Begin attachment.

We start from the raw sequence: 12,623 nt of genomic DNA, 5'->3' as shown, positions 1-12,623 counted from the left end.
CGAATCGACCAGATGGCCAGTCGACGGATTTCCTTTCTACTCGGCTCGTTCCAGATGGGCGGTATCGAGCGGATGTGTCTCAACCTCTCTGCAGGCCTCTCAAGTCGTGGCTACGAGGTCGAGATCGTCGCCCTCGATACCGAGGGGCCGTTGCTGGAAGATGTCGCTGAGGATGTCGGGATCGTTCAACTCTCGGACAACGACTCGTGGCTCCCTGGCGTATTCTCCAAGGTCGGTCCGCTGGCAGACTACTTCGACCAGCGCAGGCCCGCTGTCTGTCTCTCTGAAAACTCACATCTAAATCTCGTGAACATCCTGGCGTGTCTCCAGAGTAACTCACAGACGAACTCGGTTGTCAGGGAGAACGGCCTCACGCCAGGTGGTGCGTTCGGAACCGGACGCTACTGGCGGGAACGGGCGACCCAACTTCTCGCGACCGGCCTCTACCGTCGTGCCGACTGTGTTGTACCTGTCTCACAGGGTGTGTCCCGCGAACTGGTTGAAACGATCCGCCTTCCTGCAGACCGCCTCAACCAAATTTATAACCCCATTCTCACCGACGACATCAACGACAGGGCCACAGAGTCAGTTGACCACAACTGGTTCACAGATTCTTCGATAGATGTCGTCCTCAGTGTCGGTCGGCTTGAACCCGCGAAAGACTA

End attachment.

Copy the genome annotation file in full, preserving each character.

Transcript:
We start from the raw sequence: 12,623 nt of genomic DNA, 5'->3' as shown, positions 1-12,623 counted from the left end.
CGAATCGACCAGATGGCCAGTCGACGGATTTCCTTTCTACTCGGCTCGTTCCAGATGGGCGGTATCGAGCGGATGTGTCTCAACCTCTCTGCAGGCCTCTCAAGTCGTGGCTACGAGGTCGAGATCGTCGCCCTCGATACCGAGGGGCCGTTGCTGGAAGATGTCGCTGAGGATGTCGGGATCGTTCAACTCTCGGACAACGACTCGTGGCTCCCTGGCGTATTCTCCAAGGTCGGTCCGCTGGCAGACTACTTCGACCAGCGCAGGCCCGCTGTCTGTCTCTCTGAAAACTCACATCTAAATCTCGTGAACATCCTGGCGTGTCTCCAGAGTAACTCACAGACGAACTCGGTTGTCAGGGAGAACGGCCTCACGCCAGGTGGTGCGTTCGGAACCGGACGCTACTGGCGGGAACGGGCGACCCAACTTCTCGCGACCGGCCTCTACCGTCGTGCCGACTGTGTTGTACCTGTCTCACAGGGTGTGTCCCGCGAACTGGTTGAAACGATCCGCCTTCCTGCAGACCGCCTCAACCAAATTTATAACCCCATTCTCACCGACGACATCAACGACAGGGCCACAGAGTCAGTTGACCACAACTGGTTCACAGATTCTTCGATAGATGTCGTCCTCAGTGTCGGTCGGCTTGAACCCGCGAAAGACTA